13 September, 2006

From a Barren Land to Charming Oasis


Last friday, Al Khaleej had an article about Delma Island. Fortunately, WAM translated it into english & posted it on its website here.
The island, which is located at about 160 kilometres west of the UAE capital, Abu Dhabi, is about 10 kilometre long from north to south and 5 kilometre long from east to west.

Being a volcanic island, Delma's terrain is a combination of mountains hills, valleys and plains. It is home to about 6000 people.

The island has been inhabited for the past thousands of years, thanks to the numerous water wells and springs which provide fresh water for the inhabitants and enabled them to lead stable life.

Like pearl diving and fishing in the Gulf waters, selling of fresh water also provided a source of income for the people who used to transport fresh water from the island to other parts of the emirate to earn a living.
I searched google & found this interesting site by one of the residents of the island. It was a pleasant surprise for me to read this:
Delma Island does not look like a desert strip. Rather, it is as if a giant farm has been torn out of a fertile European country and transferred to Abu Dhabi. Visitors to the island are surprised to see cabbage, cauliflower, onion, cucumber, tomato, melon, pepper, parsley, banana and mango growing here. They are even more surprised to see such trees that are alien to the area as apple, pear, strawberry, fig, almond, grape, orange, lemon, olive, kiwi and cedar.
Archaeological discoveries made on the island, showed its civilisation dated back to seven thousand years. People with interest in archaelogy will be interested to read this information about the island.

Moral of the Story: UAE is not just "Sandland" :-)

17 comments:

oink oink said...

Totally amazing and great to read about. Has this high level of fertility been evident for some time, or has it something to do with the late Sheikh Zayed's love for greenery, which has transformed so much of the Emirate of Abu Dhabi? What I find absolutely fascinating--indeed difficult to imagine--is that a small 10x5 kilometre volcanic landmass in the middle of the ocean (so to speak)--in this part of the world--can actually meet the fresh water needs of 6000 inhabitants, it has enough to export as well. Isn't God great?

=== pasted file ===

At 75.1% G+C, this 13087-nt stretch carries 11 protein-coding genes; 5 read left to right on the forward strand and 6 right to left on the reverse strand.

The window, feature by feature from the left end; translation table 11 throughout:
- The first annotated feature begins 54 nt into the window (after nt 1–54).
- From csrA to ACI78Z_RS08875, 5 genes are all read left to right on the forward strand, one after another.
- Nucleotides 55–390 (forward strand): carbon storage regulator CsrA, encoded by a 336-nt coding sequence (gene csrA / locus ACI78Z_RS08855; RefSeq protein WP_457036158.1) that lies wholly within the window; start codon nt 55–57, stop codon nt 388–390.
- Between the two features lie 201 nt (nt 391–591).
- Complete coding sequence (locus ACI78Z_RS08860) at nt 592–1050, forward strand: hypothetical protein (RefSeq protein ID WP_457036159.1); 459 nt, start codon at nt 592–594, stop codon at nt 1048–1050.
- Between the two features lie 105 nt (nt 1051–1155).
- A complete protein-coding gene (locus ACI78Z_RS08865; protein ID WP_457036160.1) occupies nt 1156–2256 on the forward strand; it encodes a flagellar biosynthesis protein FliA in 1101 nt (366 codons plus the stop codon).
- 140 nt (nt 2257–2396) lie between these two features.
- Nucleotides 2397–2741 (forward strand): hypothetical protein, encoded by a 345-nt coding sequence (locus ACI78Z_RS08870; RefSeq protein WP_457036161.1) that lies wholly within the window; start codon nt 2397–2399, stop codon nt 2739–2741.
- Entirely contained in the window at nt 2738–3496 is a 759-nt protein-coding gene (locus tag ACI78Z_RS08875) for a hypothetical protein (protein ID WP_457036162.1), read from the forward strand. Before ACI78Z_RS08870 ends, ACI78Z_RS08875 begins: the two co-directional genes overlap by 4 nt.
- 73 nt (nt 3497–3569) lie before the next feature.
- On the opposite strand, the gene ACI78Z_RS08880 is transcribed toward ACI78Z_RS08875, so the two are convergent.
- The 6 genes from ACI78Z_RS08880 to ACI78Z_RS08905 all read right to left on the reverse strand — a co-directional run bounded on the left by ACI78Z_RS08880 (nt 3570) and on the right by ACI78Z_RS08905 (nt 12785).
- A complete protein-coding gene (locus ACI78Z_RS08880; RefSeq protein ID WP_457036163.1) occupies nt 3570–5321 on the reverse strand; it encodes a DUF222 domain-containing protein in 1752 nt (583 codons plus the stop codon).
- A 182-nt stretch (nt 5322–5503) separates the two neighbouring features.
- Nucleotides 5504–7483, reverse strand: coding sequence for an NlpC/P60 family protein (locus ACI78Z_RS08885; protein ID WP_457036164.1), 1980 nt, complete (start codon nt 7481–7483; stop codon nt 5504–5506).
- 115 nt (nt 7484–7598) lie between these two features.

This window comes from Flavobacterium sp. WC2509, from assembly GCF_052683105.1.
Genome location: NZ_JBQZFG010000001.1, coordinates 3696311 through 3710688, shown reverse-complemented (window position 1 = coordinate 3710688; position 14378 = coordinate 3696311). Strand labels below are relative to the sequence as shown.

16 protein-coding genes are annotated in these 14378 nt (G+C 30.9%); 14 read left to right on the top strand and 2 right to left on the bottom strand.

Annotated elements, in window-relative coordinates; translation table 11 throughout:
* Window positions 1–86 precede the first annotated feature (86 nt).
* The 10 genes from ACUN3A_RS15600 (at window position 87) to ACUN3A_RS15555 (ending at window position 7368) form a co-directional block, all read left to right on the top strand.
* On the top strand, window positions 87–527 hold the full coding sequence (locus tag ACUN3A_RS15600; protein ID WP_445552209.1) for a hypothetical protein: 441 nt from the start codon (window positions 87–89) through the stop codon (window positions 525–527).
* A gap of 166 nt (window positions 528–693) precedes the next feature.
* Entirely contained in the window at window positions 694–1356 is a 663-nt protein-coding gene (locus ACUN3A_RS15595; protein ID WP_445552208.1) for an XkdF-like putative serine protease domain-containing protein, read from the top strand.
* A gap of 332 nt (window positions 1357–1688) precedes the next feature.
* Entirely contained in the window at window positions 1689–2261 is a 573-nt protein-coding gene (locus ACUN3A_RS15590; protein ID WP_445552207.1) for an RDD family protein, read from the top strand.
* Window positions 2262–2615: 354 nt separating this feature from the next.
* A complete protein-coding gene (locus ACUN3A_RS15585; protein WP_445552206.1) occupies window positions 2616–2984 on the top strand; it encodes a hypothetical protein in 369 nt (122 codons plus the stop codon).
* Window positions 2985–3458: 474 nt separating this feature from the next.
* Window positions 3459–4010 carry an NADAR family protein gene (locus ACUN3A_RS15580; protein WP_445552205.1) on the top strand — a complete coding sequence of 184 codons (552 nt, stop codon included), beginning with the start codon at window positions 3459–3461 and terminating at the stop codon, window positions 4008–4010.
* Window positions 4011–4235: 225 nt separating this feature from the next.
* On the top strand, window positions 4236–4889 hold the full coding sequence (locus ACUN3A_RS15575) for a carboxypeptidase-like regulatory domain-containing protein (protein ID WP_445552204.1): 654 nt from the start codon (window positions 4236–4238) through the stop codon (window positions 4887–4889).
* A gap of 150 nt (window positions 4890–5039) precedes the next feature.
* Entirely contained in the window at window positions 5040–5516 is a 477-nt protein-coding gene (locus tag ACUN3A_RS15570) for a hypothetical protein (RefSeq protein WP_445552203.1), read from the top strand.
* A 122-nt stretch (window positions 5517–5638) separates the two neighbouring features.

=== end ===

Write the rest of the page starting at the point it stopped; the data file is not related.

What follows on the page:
I'd love to go there sometime. Thanks DG for the post, and highlighting some really nice things about this country.

(P.S. But don't be afraid to criticise where it is due. I am looking forward to a situation when, through the increased openness, frankness and boldness of bloogers and others, this country becomes a place where truth reigns supreme. It's even better than greenery ;-) )

oink oink said...

er...*bloggers*....that was a blooper...

Harsha said...

very nice info! a Must visit!

Thanx DG

ahmed said...

Seer Bani Yas is another island that deserves praise. Too bad the trips are stopped now.

Great work DG

Harsha said...

why'd the trips stop?

Heard about that place too.. and wanted to visit it eventually

MadMax said...

After reading the blog entry, for a nano-second I thought this is the lost garden of Eden!

Hmmm this is it: View Delma Island on Wikimapia

DG is right, UAE is not just a sandland. You go to Abu Dhabi, Al Ain and some other parts, a lot of effort has been put in to make the land green. I thought everyone knew it :-)

I like the title, DG, "From a Barren Land to Charming Oasis"

And that exactly is the moral of the story. If you want to make a change to this world, you can.

Furthermore, the Island has many of these trees and has just launched a project to introduce more plants as part of an ongoing expansion programme financed by President His Highness Shaikh Zayed Bin Sultan Al Nahyan to achieve agricultural self-sufficiency on the island and other parts of the UAE and export the surplus.

Sheikh Zayed was a great man with a great vision and his deeds were great too.


As for the 7000 years:

Ubaid-related settlement inside the compound of the former Abu Dhabi Women's Federation compound in Dalma town. This site dates to the late 6th-early 5th millennium BC.


Notes:
In the period 5500–4000 B.C., much of Mesopotamia shared a common culture, called Ubaid after the site where evidence for it was first found. Characterized by a distinctive type of pottery, this culture originated on the flat alluvial plains of southern Mesopotamia (ancient Iraq) around 6200 B.C.

How far is Dalma from Ubaid in Mesopotomia (Iraq)? There is a good chance that some people migrated from the fertile Mesopotomian banks to this island where they found fresh water.

Interesting stuff, DG. Thanks.


cabbage, cauliflower, onion, cucumber, tomato, melon, pepper, parsley, banana and mango -- apple, pear, strawberry, fig, almond, grape, orange, lemon, olive, kiwi and cedar.